In a yacht, decorative veneered or plain, gaboon plywood is best used above the sole in ventilated parts of a boat (and a boat with unventilated areas is something to be avoided on principle, wood or otherwise).

At Class 4 Natural Durability (’in old money) itonly permitted in BS1088 (marine plywood) for sheets that have to be lightweight. Our use of it should therefore be mindful of this, and it would be tempting fate if we were to use it for, say, a bulkhead that stretches deep into a fetid bilge where itlikely to be wetted routinely with scant opportunity to dry out.

Much the same caution applies to its use in dinghies, and an effective dinghy cover is highly desirable if itto be kept out in the open, typically a damp dinghy park with overhanging trees and long grass. Itworth mentioning that an ineffective dinghy cover —one that allows rain water in, traps it and then goes on to generate a humid hot-house beneath —is worse than no cover at all. Ideally, the cover should try to include a strongback/ridge pole (an oar perhaps?) and a ventilation opening at each end, one that doesnallow rain access. Given this minor precautionary effort, maintenance time will be reduced drastically and more time will be spent on the water.

Gaboon is an easy plywood to work with as it cuts without the breakout and splintering that can occur with meranti.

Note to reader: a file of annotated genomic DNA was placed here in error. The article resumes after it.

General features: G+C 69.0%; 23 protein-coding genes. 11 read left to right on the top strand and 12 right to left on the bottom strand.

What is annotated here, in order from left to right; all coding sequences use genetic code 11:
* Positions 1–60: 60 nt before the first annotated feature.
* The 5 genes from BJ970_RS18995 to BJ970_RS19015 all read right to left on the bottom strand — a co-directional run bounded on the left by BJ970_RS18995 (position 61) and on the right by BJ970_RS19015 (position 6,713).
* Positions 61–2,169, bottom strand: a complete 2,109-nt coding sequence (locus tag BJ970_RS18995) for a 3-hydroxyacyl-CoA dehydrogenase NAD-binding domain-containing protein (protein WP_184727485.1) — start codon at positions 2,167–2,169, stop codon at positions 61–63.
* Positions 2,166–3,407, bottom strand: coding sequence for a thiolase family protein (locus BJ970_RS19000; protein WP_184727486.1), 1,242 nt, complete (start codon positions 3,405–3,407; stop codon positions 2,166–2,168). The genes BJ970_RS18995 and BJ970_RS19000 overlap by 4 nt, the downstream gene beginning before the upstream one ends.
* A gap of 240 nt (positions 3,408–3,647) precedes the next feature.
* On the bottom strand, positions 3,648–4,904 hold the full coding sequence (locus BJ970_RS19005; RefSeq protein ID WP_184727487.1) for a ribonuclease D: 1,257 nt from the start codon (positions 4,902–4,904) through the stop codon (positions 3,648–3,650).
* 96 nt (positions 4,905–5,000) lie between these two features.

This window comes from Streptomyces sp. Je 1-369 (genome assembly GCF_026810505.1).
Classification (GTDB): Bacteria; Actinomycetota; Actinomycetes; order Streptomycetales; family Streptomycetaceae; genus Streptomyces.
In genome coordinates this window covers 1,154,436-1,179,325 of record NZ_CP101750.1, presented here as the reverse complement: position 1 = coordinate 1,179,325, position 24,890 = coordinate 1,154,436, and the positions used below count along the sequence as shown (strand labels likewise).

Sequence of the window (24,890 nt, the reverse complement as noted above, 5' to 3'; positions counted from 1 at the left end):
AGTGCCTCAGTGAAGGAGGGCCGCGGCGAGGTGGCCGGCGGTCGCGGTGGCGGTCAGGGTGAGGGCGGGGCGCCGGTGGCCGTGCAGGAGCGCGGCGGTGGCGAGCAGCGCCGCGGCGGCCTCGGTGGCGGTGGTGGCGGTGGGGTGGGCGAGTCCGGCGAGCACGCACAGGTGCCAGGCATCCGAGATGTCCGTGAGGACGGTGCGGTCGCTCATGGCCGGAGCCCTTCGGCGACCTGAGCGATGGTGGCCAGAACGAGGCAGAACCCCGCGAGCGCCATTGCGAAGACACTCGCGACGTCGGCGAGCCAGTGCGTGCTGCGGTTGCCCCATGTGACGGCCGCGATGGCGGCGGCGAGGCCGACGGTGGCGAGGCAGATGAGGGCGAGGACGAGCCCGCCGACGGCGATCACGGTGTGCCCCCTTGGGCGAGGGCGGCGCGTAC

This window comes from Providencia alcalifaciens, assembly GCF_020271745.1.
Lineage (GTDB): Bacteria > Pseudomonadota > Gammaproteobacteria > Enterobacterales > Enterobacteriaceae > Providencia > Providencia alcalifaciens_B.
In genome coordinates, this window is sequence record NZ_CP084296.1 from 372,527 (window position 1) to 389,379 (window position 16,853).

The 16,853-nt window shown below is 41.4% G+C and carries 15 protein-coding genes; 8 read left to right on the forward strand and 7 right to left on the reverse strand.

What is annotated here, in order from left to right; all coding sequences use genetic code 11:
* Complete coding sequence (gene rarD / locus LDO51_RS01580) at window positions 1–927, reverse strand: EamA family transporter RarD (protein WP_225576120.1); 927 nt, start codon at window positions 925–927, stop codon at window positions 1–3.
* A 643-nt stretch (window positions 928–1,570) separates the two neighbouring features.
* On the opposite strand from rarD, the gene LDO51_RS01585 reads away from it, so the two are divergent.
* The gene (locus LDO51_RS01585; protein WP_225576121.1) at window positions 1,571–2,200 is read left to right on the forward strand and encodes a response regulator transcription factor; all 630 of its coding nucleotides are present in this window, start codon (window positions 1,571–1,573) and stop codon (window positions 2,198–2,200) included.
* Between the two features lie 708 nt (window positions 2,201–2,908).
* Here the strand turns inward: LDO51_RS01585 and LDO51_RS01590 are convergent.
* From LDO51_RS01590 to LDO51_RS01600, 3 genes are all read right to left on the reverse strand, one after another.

Whereas most marine-grade plywoods (’use) will be heavier and may well be sold with a 25-year guarantee, gaboon ply (’use) may be sold with a 15-year guarantee. It s worth remembering that these lives are based on high hazard use and the precautions suggested above will extend life indefinitely.

 Gaboon plywood

Although gaboon is best avoided for yacht hull and superstructure construction (25-year guaranteed species should be used here, khaya for example, or quality meranti) it can be used pretty much anywhere else.

Itreasonable to use gaboon ply for cabin construction only when itproperly sealed beneath an effective epoxy/mat laminate and, ideally, a 2-pack polyurethane paint system —and preferably with an outer lamination of ’grade marine plywood.

Varnish and wood finishes

Gaboon takes varnishes and all exterior wood finishes very well but, given the limitations described above, Robertsons’practice is to take particular care to prime ply edges with something that gets in really close and anchors into the end-grain pores. Board surfaces are also given a minimum of two coats of Hempel Woodseal or International UCP before painting.

Alternatively, if the microporous/breathable paint approach is taken below decks, two coats of a a water-based exterior paint like Sadolin Superdec or Dulux Aquatech, while not suitable on ferrous metals, give good results at a very low cost, as in the heads/shower cubicle shown above.

Surface sealing should be omitted (to allow ’), but board edges should still be sealed. Water-based paints don’as oil-based paints tend to.

Regarding varnishing, gaboon can be considered too light in colour for dear-finishing, but heavily pigmented products can overcome this. Always thin first coat.